Swedish food is much more than meatballs and chewy fish-shaped sweets. To learn the difference between pickled herring and fermented herring, or what to serve with lingonberry jam or crispbread, here are 7 vital facts to know about Swedish food traditions.
1. Lingonberries: they go with anything
Just like ketchup and mustard, lingonberry jam is widely used to accompany a variety of dishes, from meatballs and pancakes, to porridge and black pudding (blodpudding). Even though it’s sweet, lingonberry jam is rarely used on bread.
2. Pickled herring: the center of the smorgasbord
You can swap meatballs (köttbullar) for mini sausages (prinskorvar) or cured salmon (gravlax) for smoked, but a smörgåsbord wouldn’t be complete without pickled herring (sill). This fishy favorite remains the basis of every typical Swedish buffet.
3. Crispbread: the base for any topping
In addition to bread and butter, crispbread (knäckebröd) is almost always served alongside the main meal. Once considered poor man’s food, crispbread has been baked in Sweden for over 500 years and can last for at least a year if stored properly!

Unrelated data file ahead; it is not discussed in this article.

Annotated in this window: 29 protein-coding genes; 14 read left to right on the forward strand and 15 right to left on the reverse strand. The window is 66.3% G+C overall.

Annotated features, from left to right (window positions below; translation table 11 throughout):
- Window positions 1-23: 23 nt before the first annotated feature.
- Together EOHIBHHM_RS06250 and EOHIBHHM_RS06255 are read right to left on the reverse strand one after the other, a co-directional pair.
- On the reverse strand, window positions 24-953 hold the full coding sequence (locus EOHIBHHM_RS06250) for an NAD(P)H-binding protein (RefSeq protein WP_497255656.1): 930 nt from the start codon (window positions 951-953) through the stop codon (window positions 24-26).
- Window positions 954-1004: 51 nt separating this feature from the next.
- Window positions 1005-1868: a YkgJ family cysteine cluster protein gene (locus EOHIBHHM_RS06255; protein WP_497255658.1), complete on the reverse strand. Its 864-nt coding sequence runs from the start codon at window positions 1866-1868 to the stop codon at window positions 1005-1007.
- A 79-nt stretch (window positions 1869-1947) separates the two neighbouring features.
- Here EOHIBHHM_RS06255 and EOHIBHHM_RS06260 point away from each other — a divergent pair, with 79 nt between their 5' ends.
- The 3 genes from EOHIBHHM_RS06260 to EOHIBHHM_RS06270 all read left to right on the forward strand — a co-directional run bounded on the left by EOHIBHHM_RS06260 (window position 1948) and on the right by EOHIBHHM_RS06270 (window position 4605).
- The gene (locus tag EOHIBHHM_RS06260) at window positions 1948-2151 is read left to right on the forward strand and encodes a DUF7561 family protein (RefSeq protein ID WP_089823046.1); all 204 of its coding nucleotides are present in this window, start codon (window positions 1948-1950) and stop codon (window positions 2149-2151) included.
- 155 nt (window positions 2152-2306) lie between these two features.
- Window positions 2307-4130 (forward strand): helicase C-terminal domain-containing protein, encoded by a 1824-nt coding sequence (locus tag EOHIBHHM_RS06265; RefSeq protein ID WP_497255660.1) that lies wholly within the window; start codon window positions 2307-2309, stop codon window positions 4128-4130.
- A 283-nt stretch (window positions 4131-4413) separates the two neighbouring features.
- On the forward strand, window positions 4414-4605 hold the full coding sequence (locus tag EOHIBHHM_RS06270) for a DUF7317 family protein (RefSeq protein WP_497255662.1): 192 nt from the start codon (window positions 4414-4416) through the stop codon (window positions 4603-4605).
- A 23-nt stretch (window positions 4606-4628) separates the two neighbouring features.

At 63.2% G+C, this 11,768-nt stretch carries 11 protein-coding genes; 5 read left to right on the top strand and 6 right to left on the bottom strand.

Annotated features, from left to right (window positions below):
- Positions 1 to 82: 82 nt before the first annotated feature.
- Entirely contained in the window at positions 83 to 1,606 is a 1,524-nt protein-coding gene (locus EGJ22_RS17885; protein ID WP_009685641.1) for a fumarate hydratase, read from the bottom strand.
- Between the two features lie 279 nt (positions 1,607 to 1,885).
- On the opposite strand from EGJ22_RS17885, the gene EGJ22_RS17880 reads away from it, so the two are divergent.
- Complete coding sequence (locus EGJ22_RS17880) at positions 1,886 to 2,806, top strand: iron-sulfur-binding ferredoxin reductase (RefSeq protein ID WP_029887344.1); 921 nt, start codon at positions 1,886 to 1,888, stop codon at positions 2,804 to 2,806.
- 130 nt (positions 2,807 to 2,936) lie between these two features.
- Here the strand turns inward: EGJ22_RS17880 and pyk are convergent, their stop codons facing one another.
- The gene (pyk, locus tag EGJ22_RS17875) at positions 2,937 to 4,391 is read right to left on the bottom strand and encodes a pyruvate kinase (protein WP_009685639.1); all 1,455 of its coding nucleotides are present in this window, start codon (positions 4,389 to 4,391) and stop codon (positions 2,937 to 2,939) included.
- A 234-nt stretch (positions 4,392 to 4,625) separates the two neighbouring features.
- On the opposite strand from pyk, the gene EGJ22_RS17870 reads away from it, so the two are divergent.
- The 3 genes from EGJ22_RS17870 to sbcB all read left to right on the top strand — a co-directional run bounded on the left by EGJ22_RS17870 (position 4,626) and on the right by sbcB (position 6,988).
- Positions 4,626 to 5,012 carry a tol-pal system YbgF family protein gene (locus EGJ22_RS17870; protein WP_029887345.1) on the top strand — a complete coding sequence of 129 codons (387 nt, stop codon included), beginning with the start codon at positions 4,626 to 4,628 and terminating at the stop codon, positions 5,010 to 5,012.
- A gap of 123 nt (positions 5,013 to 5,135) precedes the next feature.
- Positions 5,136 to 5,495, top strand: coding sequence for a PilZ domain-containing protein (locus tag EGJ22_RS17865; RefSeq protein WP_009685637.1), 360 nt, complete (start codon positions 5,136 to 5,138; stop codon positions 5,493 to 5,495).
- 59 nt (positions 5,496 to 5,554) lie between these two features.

4. Prinsesstårta: a royal indulgence
A beautiful—and delicious—addition to window displays of bakeries throughout Sweden is green princess cake (prinsesstårta), topped with a bright pink sugar rose. The cake is made with yellow sponge cake lined with jam and vanilla custard. It’s finished off with a heavy topping of whipped cream and is carefully sealed with a thin layer of sugary sweet green marzipan.
5. Sweet tooth: a calendar of sweet delights
In Sweden, people always find a good excuse to indulge in something sweet—so much so that specific calendar days are designated to the celebration of particular sugary specialties! Cinnamon Bun Day (Kanelbullens dag) is celebrated on October 4th. Buns filled with cream and almond paste, known as semlor, are eaten on Shrove Tuesday (fettisdagen). Waffles (våfflor) are reserved for March 25th.
6. Summer fish: crazy for crayfish
Crayfish parties (kräftskivor) are popular in August, when Swedens spend warm summer evenings feasting on these red, bite-sized, freshwater (or saltwater) shellfish in their gardens or balconies.
7. Surströmming: something fishy
From late August to early September, locals uphold a stinky fish tradition: they open cans of fermented sour Baltic herring (surströmming), a preparation who’s smell is reminiscent of rotten eggs or raw sewage!
A longer version of this article was originally published on www.sweden.se.